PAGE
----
cover image Aim at the Centaur Stealing Your Wife

Aim at the Centaur Stealing Your Wife

Jennifer Nelson. Ugly Duckling Presse (SPD, dist.), $14 trade paper (88p) ISBN 978-1-937027-51-3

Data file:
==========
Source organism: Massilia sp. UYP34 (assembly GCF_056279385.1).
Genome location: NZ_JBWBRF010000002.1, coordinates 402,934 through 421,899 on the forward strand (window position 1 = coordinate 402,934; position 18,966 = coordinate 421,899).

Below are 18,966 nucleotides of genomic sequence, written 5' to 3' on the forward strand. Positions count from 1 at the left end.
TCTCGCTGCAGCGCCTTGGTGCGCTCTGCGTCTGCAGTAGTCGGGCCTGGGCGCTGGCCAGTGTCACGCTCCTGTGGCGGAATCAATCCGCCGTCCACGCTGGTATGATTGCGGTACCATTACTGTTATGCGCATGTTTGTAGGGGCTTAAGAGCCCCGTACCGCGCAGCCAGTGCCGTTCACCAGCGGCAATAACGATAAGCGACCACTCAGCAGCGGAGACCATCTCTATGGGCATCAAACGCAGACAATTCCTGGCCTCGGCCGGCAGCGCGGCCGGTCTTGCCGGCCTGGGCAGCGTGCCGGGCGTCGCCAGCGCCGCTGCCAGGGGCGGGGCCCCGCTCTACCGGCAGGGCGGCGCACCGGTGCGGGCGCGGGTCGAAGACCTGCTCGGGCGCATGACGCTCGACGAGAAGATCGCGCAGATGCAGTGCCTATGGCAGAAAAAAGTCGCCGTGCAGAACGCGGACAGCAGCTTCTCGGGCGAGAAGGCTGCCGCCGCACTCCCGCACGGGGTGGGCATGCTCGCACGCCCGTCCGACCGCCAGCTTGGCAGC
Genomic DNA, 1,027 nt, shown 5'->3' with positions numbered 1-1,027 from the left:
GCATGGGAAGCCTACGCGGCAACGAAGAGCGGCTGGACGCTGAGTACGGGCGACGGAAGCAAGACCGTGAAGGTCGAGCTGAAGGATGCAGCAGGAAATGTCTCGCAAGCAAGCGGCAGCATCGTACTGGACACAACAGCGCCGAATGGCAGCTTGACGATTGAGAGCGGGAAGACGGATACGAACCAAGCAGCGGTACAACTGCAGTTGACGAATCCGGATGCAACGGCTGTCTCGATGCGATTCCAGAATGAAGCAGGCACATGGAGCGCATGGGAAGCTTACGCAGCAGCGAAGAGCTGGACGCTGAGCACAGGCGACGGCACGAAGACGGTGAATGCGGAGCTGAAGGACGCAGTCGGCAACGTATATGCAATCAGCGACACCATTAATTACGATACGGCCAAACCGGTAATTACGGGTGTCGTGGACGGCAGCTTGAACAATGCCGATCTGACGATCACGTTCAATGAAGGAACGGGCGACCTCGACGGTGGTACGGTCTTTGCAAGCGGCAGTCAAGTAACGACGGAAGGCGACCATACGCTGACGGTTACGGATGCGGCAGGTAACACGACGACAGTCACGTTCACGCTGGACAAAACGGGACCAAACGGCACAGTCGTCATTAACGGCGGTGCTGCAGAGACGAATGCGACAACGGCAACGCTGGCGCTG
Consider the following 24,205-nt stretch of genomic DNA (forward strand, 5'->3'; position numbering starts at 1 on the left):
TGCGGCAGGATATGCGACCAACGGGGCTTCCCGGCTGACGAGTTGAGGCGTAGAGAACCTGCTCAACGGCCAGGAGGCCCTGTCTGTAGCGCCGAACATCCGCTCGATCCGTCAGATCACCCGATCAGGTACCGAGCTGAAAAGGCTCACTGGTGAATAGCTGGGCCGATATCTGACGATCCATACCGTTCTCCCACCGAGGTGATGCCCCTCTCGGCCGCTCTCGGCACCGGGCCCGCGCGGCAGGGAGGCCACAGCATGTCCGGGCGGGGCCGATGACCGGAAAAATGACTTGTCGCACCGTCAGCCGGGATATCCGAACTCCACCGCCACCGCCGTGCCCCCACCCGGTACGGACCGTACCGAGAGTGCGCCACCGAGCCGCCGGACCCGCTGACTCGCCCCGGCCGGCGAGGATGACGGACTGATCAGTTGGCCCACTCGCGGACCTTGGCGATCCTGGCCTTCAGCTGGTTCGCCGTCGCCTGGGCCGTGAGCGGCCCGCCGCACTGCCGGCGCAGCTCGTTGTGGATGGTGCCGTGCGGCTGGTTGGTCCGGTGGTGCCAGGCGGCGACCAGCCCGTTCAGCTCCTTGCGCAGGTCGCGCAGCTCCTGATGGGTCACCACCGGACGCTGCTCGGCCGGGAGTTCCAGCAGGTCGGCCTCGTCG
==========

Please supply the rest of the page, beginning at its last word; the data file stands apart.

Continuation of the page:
In a debut notable for its delightfully volatile free verse, Nelson tumbles back and forth between the slangy, plugged-in anxieties of a post–Great Recession generation and the resources of traditional art history. “There’s a discussion about death in my newsfeed,” Nelson muses, and nothing can furnish lasting help—neither the mythic etchings of Giovanni Batista Tiepolo, nor “the films of Wong Kar Wai,” nor Pollaiuolo’s “Hercules” to which Nelson’s title refers. Instead, knowing references to the old world, where appearances were stable and “even winter/ roads store sun,” collide with the digitized new. “Gather your sandals/ before a bot browses you,” cautions one poem; “Facts are no longer important.” As if that giddy declaration of independence from old standards weren’t warning enough, Nelson also derives five chatty sonnets from Billy Idol’s cheesy 1982 hit “White Wedding.” Engaging and scattered, Nelson’s compositions display the techniques and attitudes of a restless generation. But as an art historian, Nelson’s references are hardly casual and her past-and-present, mixed-brow mash-ups are more than just a joke about how modern overstimulated, Instagrammed, anxious lives can learn from the fears and symbols that came long before: “those days/ when history has been erased between/ today and a particular past.” (Dec.)